by Jordeene B. Lagare, Nestor Corrales | August 6, 2022| Published by Inquirer.net | READ THE STORY HERE
MANILA, Philippines — President Ferdinand Marcos Jr. has named a former chief legal counsel and compliance officer of Aboitiz Power Corp. as chair of the Energy Regulatory Commission (ERC), Malacañang announced Friday.
Marcos Jr. signed on Monday the appointment of Monalisa Dimalanta, who replaces Agnes Devanadera following the latter’s retirement on July 10.
Dimalanta will serve a seven-year term until 2029.
She is the second appointee who used to be connected with Aboitiz Power. On July 11, the Palace announced that Marcos Jr. had nominated Raphael Lotilla, a former independent director of the power firm, as energy secretary.
Two days later, the President named Aboitiz Group CEO Sabin Aboitiz as head of the consultative Private Sector Advisory Council, which Marcos Jr. formed on July 7.
He swore Lotilla into office on July 29 – the weekend preceding Dimalanta’s appointment. This was the second time Lotilla headed the Department of Energy (DOE), after his stint from 2005 to 2007 under Gloria Macapagal-Arroyo’s administration.
An alumna of the College of Law of the University of the Philippines, Dimalanta had earlier served in government as chair of the National Renewable Energy Board, an advisory body of the DOE.
After two years in that post, she returned to private practice as a senior partner at Puyat, Jacinto & Santos Law. She was first connected with that firm in 2001.
She also returned to the Ateneo de Manila campus – where she used to teach at the university’s law school – this time as professor at the Ateneo School of Government. Dimalanta was then appointed to Aboitiz Power early this year before she was called back to public service.
Her appointment drew mixed reactions.
Pedro Maniego Jr., senior policy advisor of nongovernmental organization Institute for Climate and Sustainable Cities, said in a statement: “With her wealth of knowledge and experience in the energy sector, we look forward to the quick resolution of grave problems plaguing the industry and a just energy transition with nobody left behind.”
Maniego also said Dimalanta’s selection was a “very important appointment, signifying a firm nod to the recent passing of former President Fidel V. Ramos and reminiscent of his presidency when the Department of Energy and [the] Energy Regulatory Board were headed by energy practitioners.”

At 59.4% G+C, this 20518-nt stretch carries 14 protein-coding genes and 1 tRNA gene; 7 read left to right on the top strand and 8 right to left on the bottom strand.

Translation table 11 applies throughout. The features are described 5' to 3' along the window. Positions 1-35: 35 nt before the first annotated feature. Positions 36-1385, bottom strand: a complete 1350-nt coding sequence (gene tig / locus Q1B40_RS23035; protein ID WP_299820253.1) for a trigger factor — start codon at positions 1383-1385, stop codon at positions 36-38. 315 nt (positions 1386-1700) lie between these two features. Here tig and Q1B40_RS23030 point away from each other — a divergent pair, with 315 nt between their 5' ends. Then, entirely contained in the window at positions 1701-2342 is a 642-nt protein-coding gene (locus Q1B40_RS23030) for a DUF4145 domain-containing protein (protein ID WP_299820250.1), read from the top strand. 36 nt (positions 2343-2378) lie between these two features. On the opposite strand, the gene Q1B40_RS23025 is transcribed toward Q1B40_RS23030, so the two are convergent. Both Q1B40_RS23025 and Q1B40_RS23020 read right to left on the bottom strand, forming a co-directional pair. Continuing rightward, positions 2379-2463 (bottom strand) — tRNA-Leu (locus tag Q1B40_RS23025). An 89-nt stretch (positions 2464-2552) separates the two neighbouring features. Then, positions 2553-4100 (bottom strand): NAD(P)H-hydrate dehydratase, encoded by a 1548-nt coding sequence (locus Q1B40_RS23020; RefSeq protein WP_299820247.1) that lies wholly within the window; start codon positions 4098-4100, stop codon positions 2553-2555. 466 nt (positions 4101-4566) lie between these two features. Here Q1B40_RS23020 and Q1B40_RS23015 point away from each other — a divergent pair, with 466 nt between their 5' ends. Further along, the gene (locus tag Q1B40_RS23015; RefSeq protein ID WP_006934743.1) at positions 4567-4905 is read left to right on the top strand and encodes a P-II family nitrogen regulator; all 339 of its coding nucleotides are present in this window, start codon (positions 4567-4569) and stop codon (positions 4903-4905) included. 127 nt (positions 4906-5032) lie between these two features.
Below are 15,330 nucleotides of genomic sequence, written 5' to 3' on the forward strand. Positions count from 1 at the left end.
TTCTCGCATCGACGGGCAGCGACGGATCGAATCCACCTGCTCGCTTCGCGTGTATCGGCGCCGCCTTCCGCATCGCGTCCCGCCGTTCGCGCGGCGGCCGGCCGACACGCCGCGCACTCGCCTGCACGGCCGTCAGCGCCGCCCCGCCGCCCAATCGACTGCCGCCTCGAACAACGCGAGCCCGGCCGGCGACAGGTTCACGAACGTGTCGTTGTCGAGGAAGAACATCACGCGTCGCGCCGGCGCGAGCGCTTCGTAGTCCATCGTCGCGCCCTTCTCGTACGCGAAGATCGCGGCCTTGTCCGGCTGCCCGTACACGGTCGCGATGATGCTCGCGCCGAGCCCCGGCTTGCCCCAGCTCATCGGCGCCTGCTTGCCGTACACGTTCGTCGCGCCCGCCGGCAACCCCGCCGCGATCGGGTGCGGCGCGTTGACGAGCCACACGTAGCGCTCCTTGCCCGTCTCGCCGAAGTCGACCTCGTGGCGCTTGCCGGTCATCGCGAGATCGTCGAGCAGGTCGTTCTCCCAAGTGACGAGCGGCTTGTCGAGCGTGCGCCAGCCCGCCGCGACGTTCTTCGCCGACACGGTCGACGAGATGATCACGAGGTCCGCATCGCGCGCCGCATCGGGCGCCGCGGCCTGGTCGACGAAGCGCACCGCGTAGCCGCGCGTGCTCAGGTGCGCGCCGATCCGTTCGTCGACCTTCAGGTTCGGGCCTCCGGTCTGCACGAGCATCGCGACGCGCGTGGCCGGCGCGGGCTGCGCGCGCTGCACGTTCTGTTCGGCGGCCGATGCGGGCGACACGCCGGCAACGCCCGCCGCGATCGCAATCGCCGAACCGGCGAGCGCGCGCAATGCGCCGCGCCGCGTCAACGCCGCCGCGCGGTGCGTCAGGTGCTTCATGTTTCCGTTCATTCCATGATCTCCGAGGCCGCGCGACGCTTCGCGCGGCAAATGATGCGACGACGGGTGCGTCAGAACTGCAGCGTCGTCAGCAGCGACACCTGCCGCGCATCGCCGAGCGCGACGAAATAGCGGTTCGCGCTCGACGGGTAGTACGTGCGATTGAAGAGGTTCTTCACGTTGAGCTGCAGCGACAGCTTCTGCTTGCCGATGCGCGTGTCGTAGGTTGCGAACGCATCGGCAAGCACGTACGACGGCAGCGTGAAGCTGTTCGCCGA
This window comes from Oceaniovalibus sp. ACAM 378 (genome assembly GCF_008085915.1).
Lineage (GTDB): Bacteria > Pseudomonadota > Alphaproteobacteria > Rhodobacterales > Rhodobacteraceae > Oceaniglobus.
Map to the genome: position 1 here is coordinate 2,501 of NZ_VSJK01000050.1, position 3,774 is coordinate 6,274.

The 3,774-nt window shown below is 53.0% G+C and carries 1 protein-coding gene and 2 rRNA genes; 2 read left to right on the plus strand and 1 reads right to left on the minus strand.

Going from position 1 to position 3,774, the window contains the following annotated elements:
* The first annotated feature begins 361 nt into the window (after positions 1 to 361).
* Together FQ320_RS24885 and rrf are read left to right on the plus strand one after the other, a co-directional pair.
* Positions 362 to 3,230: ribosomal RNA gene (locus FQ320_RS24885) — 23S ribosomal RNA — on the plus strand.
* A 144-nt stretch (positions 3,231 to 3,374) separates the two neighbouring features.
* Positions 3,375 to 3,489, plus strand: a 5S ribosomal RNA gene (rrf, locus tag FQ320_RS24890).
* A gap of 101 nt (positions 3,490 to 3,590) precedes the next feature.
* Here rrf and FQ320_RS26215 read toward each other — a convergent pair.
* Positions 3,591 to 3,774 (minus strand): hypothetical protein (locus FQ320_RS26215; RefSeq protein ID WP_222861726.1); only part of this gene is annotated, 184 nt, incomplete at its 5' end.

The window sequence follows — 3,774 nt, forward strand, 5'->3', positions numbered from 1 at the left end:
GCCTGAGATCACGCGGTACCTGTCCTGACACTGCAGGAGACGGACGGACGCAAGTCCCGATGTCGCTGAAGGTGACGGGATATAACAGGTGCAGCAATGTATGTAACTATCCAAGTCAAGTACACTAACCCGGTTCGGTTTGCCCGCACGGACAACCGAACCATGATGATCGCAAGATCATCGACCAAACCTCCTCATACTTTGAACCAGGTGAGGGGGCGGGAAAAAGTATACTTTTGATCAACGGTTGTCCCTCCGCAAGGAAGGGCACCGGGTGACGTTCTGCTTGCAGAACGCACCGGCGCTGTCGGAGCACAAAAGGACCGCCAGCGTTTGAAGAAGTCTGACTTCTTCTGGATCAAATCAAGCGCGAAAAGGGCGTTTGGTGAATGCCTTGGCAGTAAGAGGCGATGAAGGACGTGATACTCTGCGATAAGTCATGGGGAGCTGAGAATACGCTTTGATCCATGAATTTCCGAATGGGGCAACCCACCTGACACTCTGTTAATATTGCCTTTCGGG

But Gerry Arances, convenor of the Power for People Coalition (P4P), said Dimalanta’s appointment is “tainted with the interest of private companies. In the midst of unceasing electricity price hikes and inflation, it seems that consumer welfare has been once again neglected.”
“We challenge Dimalanta to offer relief to electricity consumers by finally prioritizing affordable and reliable renewable energy sources and putting a stop to the ridiculous attempts by energy and fuel companies to pass on charges despite posting billions of income,” Arances said in his statement.
Power outages, rate hikes
“It’s high time for ERC to study energy price cap[s], review all coal and gas contracts, and look into [a] moratorium [on the] fuel cost pass on,” he added.
Arances also said his group looks forward to the day when the ERC is headed “by someone completely devoid of any ties to a private entity.”
Among Dimalanta’s tasks in her new job is to look into power outages in the provinces as well as rate hikes being sought by the Manila Electric Co. (Meralco) and SMC Global Power Holdings Corp., the power business of conglomerate San Miguel Corp.
Early last month, the commission ordered Meralco to refund its consumers P21.8 billion in overcharges.
But the Supreme Court early in July also upheld a 2013 ruling by the ERC which granted Meralco’s petition to recover P22.6 billion from consumers through staggered rate hikes. Party list group Bayan Muna has appealed that decision.
The power company supplies electricity to Metro Manila, the provinces of Bulacan, Cavite and Rizal, and parts of Batangas, Laguna, Quezon and Pampanga provinces.
Photo by Aboitiz Power